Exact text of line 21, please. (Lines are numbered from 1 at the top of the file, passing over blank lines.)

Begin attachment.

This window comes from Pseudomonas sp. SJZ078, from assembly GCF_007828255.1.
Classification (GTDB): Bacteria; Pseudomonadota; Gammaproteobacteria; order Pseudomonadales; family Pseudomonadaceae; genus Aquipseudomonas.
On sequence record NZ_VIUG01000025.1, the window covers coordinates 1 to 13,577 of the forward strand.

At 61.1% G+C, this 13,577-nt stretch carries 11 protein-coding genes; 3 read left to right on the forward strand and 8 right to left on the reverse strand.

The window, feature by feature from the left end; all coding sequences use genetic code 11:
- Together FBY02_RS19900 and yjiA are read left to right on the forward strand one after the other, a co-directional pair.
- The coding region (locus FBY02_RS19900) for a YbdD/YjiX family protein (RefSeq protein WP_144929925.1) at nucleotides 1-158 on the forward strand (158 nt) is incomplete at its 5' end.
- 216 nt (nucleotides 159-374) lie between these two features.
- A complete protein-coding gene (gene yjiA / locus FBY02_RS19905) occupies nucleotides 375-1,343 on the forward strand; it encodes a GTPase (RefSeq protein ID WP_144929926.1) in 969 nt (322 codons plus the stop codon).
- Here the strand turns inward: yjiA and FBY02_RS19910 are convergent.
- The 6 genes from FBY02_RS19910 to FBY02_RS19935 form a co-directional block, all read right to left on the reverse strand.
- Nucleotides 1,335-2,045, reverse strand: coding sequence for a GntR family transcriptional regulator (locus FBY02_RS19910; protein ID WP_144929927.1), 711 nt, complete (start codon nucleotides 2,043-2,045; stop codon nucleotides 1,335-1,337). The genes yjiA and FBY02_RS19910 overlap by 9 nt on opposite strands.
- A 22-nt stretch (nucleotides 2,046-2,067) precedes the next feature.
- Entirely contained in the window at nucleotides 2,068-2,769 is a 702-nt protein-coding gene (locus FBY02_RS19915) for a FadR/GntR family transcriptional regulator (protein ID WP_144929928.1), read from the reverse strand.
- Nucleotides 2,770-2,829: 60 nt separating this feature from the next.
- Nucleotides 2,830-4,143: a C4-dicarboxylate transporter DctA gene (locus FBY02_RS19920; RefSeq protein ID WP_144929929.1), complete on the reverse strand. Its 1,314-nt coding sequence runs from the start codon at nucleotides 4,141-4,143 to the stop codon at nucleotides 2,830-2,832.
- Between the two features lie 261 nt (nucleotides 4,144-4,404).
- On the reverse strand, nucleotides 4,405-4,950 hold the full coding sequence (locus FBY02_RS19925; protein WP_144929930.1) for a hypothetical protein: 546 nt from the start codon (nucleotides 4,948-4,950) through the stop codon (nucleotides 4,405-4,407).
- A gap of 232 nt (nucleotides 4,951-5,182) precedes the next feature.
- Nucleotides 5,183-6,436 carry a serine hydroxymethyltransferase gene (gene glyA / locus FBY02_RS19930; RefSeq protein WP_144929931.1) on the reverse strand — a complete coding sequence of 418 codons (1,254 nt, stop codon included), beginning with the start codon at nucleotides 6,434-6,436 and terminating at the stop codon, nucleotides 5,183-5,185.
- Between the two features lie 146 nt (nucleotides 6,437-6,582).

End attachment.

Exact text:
- Between the two features lie 146 nt (nucleotides 6,437-6,582).